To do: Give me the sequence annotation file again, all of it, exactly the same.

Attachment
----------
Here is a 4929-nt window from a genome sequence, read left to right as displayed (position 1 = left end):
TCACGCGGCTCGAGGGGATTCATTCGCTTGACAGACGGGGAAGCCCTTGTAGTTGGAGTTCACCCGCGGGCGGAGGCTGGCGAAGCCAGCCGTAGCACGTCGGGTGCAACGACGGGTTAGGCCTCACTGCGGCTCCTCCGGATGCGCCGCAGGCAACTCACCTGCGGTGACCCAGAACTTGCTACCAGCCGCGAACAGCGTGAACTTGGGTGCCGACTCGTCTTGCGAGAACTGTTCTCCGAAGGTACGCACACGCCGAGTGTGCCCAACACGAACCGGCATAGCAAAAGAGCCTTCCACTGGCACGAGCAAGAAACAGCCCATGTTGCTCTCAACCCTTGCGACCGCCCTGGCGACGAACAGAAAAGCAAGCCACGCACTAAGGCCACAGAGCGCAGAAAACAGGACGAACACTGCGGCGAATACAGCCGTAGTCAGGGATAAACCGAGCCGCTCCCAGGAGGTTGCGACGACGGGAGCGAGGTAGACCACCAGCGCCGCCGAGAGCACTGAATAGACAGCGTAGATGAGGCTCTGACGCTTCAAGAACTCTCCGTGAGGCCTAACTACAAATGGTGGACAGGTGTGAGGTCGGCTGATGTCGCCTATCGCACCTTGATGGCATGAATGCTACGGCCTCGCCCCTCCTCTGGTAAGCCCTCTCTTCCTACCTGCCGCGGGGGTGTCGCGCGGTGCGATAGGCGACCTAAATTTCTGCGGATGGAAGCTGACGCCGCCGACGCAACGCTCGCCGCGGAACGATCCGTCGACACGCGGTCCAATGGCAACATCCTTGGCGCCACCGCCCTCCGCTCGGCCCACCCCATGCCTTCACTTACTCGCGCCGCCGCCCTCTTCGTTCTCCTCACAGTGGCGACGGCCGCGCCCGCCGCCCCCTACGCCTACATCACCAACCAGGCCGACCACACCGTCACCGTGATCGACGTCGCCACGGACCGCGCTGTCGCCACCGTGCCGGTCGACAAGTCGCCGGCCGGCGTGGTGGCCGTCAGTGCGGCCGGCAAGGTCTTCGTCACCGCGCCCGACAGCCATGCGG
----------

Here is a 4929-nt window from a genome sequence, read left to right as displayed (position 1 = left end):
TCACGCGGCTCGAGGGGATTCATTCGCTTGACAGACGGGGAAGCCCTTGTAGTTGGAGTTCACCCGCGGGCGGAGGCTGGCGAAGCCAGCCGTAGCACGTCGGGTGCAACGACGGGTTAGGCCTCACTGCGGCTCCTCCGGATGCGCCGCAGGCAACTCACCTGCGGTGACCCAGAACTTGCTACCAGCCGCGAACAGCGTGAACTTGGGTGCCGACTCGTCTTGCGAGAACTGTTCTCCGAAGGTACGCACACGCCGAGTGTGCCCAACACGAACCGGCATAGCAAAAGAGCCTTCCACTGGCACGAGCAAGAAACAGCCCATGTTGCTCTCAACCCTTGCGACCGCCCTGGCGACGAACAGAAAAGCAAGCCACGCACTAAGGCCACAGAGCGCAGAAAACAGGACGAACACTGCGGCGAATACAGCCGTAGTCAGGGATAAACCGAGCCGCTCCCAGGAGGTTGCGACGACGGGAGCGAGGTAGACCACCAGCGCCGCCGAGAGCACTGAATAGACAGCGTAGATGAGGCTCTGACGCTTCAAGAACTCTCCGTGAGGCCTAACTACAAATGGTGGACAGGTGTGAGGTCGGCTGATGTCGCCTATCGCACCTTGATGGCATGAATGCTACGGCCTCGCCCCTCCTCTGGTAAGCCCTCTCTTCCTACCTGCCGCGGGGGTGTCGCGCGGTGCGATAGGCGACCTAAATTTCTGCGGATGGAAGCTGACGCCGCCGACGCAACGCTCGCCGCGGAACGATCCGTCGACACGCGGTCCAATGGCAACATCCTTGGCGCCACCGCCCTCCGCTCGGCCCACCCCATGCCTTCACTTACTCGCGCCGCCGCCCTCTTCGTTCTCCTCACAGTGGCGACGGCCGCGCCCGCCGCCCCCTACGCCTACATCACCAACCAGGCCGACCACACCGTCACCGTGATCGACGTCGCCACGGACCGCGCTGTCGCCACCGTGCCGGTCGACAAGTCGCCGGCCGGCGTGGTGGCCGTCAGTGCGGCCGGCAAGGTCTTCGTCACCGCGCCCGACAGCCATGCGG